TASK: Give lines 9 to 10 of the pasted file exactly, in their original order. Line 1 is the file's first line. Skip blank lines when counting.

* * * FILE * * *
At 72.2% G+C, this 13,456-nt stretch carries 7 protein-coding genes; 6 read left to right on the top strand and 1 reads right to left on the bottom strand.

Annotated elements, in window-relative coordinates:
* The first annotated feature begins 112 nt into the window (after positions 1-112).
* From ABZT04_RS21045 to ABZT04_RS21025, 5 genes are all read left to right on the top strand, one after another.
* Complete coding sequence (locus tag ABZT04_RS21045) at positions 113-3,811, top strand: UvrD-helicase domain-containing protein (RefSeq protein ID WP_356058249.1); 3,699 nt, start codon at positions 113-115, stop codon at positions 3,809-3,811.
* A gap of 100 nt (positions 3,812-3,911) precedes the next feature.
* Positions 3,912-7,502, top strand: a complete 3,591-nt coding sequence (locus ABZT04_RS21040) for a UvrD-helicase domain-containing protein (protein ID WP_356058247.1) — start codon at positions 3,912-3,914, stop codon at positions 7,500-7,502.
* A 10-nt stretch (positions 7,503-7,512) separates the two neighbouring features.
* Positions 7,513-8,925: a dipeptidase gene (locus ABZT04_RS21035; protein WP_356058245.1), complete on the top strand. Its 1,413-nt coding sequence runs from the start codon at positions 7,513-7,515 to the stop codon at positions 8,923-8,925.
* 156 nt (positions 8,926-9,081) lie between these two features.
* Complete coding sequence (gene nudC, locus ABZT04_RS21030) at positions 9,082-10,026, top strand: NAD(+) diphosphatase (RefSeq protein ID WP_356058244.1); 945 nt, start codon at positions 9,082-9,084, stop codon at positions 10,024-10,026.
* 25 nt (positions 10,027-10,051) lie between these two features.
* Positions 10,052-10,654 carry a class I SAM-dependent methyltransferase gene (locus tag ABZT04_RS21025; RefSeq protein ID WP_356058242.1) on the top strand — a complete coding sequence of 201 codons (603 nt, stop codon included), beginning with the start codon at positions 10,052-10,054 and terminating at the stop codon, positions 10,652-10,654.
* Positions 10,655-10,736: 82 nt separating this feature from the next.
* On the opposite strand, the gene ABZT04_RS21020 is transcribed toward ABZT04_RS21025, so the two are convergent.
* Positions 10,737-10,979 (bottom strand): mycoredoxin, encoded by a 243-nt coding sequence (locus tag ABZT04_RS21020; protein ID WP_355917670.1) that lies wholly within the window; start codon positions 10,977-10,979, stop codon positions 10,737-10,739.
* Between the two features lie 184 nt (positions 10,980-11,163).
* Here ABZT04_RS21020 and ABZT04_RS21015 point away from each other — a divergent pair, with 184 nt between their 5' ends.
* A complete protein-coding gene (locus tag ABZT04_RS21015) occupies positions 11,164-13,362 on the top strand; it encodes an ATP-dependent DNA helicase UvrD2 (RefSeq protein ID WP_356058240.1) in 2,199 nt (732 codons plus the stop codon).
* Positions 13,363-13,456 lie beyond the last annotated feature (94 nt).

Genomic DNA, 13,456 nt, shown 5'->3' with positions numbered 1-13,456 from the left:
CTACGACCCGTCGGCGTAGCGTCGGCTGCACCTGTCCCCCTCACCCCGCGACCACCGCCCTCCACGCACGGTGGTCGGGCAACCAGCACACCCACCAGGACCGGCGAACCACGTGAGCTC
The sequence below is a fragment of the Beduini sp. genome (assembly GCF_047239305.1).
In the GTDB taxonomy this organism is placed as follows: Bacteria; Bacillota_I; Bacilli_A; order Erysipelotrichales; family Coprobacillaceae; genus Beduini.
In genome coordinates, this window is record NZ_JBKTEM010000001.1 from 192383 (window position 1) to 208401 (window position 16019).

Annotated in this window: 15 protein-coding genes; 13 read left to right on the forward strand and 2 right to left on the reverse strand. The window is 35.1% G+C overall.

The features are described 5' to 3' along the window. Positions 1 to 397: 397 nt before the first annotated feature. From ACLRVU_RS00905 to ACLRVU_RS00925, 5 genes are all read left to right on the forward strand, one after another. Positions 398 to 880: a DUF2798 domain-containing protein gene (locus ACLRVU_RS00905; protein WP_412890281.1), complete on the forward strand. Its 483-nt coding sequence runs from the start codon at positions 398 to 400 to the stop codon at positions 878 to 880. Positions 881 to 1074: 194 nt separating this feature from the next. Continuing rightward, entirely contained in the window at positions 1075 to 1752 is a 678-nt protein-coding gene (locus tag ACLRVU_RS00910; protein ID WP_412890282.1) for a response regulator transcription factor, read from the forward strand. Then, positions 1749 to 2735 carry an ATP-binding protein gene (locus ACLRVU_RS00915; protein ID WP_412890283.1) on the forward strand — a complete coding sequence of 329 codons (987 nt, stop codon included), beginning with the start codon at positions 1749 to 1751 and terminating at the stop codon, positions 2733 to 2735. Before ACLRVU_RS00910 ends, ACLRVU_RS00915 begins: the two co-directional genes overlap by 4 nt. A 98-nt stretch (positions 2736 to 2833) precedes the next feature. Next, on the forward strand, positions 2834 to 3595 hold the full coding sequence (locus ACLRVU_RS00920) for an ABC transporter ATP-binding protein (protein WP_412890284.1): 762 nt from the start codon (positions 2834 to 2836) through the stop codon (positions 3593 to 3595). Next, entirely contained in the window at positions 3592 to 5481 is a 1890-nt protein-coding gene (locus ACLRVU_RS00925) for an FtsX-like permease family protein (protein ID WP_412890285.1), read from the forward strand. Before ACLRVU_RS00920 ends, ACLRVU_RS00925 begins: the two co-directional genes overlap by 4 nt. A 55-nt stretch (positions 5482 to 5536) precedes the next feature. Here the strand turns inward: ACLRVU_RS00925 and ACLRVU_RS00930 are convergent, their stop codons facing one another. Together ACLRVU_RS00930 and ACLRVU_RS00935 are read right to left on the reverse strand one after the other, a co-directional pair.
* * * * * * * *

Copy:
* Positions 7,513-8,925: a dipeptidase gene (locus ABZT04_RS21035; protein WP_356058245.1), complete on the top strand. Its 1,413-nt coding sequence runs from the start codon at positions 7,513-7,515 to the stop codon at positions 8,923-8,925.
* 156 nt (positions 8,926-9,081) lie between these two features.